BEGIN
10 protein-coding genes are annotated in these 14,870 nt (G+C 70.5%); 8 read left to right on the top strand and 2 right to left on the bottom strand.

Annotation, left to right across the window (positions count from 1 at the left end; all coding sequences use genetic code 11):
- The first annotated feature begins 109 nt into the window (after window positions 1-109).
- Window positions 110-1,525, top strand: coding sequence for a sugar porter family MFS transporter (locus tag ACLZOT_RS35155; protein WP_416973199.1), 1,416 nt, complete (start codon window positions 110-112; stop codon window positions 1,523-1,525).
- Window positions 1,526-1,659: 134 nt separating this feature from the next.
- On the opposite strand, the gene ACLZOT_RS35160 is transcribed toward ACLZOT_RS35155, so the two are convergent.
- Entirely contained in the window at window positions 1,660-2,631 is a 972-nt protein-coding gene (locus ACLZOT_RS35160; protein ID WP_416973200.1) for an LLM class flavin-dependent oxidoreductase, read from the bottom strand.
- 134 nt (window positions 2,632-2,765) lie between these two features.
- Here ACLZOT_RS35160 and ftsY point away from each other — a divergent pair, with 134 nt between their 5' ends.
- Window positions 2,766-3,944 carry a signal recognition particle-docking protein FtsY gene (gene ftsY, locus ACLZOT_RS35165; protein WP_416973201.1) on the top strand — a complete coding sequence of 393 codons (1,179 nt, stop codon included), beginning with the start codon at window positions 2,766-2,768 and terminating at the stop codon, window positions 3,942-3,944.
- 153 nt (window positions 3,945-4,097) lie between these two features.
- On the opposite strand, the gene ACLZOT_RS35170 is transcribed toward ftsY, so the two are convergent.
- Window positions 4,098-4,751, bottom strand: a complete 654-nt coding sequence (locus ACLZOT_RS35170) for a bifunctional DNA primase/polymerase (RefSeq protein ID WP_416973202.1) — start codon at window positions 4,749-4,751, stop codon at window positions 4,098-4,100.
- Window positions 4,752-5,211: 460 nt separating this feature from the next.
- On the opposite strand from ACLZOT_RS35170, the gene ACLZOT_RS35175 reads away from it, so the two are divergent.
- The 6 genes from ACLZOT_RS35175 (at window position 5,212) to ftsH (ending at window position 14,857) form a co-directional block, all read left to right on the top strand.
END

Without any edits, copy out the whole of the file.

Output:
10 protein-coding genes are annotated in these 14,870 nt (G+C 70.5%); 8 read left to right on the top strand and 2 right to left on the bottom strand.

Annotation, left to right across the window (positions count from 1 at the left end; all coding sequences use genetic code 11):
- The first annotated feature begins 109 nt into the window (after window positions 1-109).
- Window positions 110-1,525, top strand: coding sequence for a sugar porter family MFS transporter (locus tag ACLZOT_RS35155; protein WP_416973199.1), 1,416 nt, complete (start codon window positions 110-112; stop codon window positions 1,523-1,525).
- Window positions 1,526-1,659: 134 nt separating this feature from the next.
- On the opposite strand, the gene ACLZOT_RS35160 is transcribed toward ACLZOT_RS35155, so the two are convergent.
- Entirely contained in the window at window positions 1,660-2,631 is a 972-nt protein-coding gene (locus ACLZOT_RS35160; protein ID WP_416973200.1) for an LLM class flavin-dependent oxidoreductase, read from the bottom strand.
- 134 nt (window positions 2,632-2,765) lie between these two features.
- Here ACLZOT_RS35160 and ftsY point away from each other — a divergent pair, with 134 nt between their 5' ends.
- Window positions 2,766-3,944 carry a signal recognition particle-docking protein FtsY gene (gene ftsY, locus ACLZOT_RS35165; protein WP_416973201.1) on the top strand — a complete coding sequence of 393 codons (1,179 nt, stop codon included), beginning with the start codon at window positions 2,766-2,768 and terminating at the stop codon, window positions 3,942-3,944.
- 153 nt (window positions 3,945-4,097) lie between these two features.
- On the opposite strand, the gene ACLZOT_RS35170 is transcribed toward ftsY, so the two are convergent.
- Window positions 4,098-4,751, bottom strand: a complete 654-nt coding sequence (locus ACLZOT_RS35170) for a bifunctional DNA primase/polymerase (RefSeq protein ID WP_416973202.1) — start codon at window positions 4,749-4,751, stop codon at window positions 4,098-4,100.
- Window positions 4,752-5,211: 460 nt separating this feature from the next.
- On the opposite strand from ACLZOT_RS35170, the gene ACLZOT_RS35175 reads away from it, so the two are divergent.
- The 6 genes from ACLZOT_RS35175 (at window position 5,212) to ftsH (ending at window position 14,857) form a co-directional block, all read left to right on the top strand.